Medicina de Amor (Love Medicine) is a solo exhibition of recent work by Gerardo Dexter Ciprian. Working with archival material, hand-me-down objects, oral histories and folklore, Ciprian mines the ephemera of the Dominican diaspora and broader immigrant imaginary as a source of wisdom, mystery and resilience.  

At once personal and allegorical, the exhibition draws on a vast wealth of personal stories, riddles, and superstitions the artist has archived over the years as well as objects and images with special significance in the Dominican immigrant imaginary. Jabon de cuaba—an iconic soap in D.R. used for everything from washing your body to cleaning dishes—is reconstituted into ghost doubles of bricks from the artist’s Bronx childhood home; hand-me-down furniture passed down from the artist’s grandparents is transformed into lanterns that seem to magically light themselves, a reference to the prevalent blackouts in the Caribbean nation. The works are never circumscribed to any one time and place, and often play on a tension between opacity and legibility—a proxy for the indeterminacy of the shifting ground beneath migration and the inevitable fading of intergenerational memory.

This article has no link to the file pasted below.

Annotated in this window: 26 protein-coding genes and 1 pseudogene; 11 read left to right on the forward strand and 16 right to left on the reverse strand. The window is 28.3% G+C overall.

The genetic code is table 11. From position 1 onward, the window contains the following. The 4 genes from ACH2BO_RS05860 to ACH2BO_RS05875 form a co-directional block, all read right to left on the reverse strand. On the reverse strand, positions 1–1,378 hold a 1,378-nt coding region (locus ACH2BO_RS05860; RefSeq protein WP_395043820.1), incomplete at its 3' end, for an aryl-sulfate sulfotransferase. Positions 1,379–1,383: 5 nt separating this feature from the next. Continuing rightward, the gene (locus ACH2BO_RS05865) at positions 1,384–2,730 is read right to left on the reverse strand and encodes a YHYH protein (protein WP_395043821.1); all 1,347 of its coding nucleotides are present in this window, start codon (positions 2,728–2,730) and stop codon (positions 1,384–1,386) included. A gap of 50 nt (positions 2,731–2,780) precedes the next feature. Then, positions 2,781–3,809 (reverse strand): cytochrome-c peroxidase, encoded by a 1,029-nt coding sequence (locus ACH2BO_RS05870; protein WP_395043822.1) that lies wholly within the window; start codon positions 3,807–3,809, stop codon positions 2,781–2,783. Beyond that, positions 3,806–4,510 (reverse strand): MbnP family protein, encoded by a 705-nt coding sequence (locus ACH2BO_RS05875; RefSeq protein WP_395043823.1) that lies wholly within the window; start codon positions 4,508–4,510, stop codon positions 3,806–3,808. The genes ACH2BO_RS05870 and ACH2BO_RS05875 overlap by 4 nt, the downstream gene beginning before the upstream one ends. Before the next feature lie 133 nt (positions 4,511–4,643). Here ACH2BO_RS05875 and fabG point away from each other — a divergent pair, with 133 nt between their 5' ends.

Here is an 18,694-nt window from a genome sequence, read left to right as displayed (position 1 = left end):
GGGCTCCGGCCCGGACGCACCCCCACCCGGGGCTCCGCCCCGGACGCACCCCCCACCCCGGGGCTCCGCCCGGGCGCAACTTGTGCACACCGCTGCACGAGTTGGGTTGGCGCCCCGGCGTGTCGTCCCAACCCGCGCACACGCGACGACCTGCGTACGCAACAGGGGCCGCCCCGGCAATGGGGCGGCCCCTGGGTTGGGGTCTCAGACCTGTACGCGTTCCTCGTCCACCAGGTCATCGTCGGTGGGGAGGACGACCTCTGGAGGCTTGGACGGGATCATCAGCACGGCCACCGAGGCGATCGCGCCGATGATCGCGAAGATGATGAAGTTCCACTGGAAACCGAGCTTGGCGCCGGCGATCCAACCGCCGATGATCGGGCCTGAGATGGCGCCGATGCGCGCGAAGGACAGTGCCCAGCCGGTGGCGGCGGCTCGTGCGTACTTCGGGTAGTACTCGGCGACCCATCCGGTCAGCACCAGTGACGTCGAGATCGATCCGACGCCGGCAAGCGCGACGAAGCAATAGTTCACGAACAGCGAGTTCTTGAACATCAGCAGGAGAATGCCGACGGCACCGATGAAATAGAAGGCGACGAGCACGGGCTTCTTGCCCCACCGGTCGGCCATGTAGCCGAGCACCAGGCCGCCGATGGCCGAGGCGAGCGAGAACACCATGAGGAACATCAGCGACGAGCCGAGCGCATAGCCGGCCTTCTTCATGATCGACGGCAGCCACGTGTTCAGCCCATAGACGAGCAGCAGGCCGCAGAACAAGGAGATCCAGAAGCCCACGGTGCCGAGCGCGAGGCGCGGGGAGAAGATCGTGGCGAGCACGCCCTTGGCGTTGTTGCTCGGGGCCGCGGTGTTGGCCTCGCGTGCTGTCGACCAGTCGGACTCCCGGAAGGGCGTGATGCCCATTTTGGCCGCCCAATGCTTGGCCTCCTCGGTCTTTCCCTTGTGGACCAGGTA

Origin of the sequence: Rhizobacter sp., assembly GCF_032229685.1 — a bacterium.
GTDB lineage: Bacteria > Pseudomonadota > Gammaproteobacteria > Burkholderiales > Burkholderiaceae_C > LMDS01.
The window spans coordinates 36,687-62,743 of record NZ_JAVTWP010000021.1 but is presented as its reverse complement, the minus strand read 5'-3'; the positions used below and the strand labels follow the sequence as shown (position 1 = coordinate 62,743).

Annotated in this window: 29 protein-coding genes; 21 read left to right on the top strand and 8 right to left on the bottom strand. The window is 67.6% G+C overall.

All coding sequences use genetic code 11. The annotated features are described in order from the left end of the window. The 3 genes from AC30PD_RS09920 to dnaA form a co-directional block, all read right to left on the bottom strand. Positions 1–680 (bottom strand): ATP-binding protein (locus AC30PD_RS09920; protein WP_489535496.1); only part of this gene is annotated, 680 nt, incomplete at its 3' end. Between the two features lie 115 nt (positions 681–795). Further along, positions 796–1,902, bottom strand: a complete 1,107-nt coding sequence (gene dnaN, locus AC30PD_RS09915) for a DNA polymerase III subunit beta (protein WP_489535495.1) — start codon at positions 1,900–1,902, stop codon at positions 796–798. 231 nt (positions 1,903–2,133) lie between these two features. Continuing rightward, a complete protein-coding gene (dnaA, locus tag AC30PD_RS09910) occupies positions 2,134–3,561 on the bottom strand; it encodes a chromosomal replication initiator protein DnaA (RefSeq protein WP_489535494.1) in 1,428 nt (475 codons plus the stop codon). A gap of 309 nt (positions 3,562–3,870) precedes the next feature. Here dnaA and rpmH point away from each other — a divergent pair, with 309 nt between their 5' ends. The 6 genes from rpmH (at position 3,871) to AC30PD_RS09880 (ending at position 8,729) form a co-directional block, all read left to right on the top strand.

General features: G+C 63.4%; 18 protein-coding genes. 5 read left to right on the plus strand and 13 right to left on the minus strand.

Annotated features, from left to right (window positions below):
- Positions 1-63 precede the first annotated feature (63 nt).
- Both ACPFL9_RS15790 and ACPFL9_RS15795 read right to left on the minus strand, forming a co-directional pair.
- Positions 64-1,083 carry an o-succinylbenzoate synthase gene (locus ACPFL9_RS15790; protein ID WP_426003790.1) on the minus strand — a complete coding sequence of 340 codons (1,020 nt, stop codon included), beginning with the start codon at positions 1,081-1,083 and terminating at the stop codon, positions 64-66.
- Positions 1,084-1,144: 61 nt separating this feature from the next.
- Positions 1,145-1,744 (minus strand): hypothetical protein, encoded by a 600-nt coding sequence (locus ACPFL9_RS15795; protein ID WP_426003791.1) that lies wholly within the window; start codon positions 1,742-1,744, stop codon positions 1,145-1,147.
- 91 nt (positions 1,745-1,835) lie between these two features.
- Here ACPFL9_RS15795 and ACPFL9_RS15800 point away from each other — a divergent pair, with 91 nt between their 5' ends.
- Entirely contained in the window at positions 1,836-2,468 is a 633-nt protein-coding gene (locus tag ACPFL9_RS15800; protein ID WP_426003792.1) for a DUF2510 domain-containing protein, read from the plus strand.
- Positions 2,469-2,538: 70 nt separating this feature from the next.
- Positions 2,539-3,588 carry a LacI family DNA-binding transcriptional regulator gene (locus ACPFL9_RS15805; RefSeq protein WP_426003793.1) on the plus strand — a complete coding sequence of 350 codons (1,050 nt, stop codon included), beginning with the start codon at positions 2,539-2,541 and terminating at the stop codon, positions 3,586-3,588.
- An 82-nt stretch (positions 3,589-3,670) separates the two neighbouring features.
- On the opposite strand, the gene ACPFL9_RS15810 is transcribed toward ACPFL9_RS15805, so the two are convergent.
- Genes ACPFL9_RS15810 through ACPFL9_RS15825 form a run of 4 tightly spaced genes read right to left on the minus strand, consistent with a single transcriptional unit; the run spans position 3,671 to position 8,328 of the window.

Starting at the young age of fifteen, Brooklyn born photographer Jamel Shabazz identified early on the core subject of his lifelong investigation: the men and women, young and old, who invest the streets of New York with a high degree of theater and style, mixing traditions and cultures. Despite following a celebrated tradition of street photography that includes Gordon Parks, Garry Winogrand, and Lee Friedlander, it is to his credit that Shabazz has been one of the first photographers to realize the joyous, infectious potential of youth culture in neighborhoods such as Red Hook, Brownsville, Flatbush, Fort Greene, Harlem, Manhattan’s Lower East Side and the Grand Concourse section of the Bronx. A formidable archive of New York’s communities in the outer boroughs, this exhibition pays homage to Shabazz’s illustrious career of over forty years documenting the vibrant interaction of New Yorkers with their neighborhoods.



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